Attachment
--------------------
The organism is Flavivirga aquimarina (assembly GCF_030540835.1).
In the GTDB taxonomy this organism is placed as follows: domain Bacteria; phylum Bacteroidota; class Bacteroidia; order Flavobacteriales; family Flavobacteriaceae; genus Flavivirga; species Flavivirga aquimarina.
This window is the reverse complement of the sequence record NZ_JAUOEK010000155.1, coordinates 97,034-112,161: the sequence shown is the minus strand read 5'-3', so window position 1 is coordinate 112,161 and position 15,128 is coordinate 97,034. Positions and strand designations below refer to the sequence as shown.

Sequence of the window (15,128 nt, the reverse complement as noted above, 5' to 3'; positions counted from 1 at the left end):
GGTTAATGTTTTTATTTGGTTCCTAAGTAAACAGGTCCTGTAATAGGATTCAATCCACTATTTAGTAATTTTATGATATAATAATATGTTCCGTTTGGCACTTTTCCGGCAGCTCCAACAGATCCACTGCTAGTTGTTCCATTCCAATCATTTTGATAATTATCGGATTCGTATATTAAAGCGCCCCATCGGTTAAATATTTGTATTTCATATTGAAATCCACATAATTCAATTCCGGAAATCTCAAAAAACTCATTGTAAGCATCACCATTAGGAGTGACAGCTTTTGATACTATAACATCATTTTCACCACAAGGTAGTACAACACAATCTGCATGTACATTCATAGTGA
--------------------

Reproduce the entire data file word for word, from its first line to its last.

The organism is Flavivirga aquimarina (assembly GCF_030540835.1).
In the GTDB taxonomy this organism is placed as follows: domain Bacteria; phylum Bacteroidota; class Bacteroidia; order Flavobacteriales; family Flavobacteriaceae; genus Flavivirga; species Flavivirga aquimarina.
This window is the reverse complement of the sequence record NZ_JAUOEK010000155.1, coordinates 97,034-112,161: the sequence shown is the minus strand read 5'-3', so window position 1 is coordinate 112,161 and position 15,128 is coordinate 97,034. Positions and strand designations below refer to the sequence as shown.

Sequence of the window (15,128 nt, the reverse complement as noted above, 5' to 3'; positions counted from 1 at the left end):
GGTTAATGTTTTTATTTGGTTCCTAAGTAAACAGGTCCTGTAATAGGATTCAATCCACTATTTAGTAATTTTATGATATAATAATATGTTCCGTTTGGCACTTTTCCGGCAGCTCCAACAGATCCACTGCTAGTTGTTCCATTCCAATCATTTTGATAATTATCGGATTCGTATATTAAAGCGCCCCATCGGTTAAATATTTGTATTTCATATTGAAATCCACATAATTCAATTCCGGAAATCTCAAAAAACTCATTGTAAGCATCACCATTAGGAGTGACAGCTTTTGATACTATAACATCATTTTCACCACAAGGTAGTACAACACAATCTGCATGTACATTCATAGTGA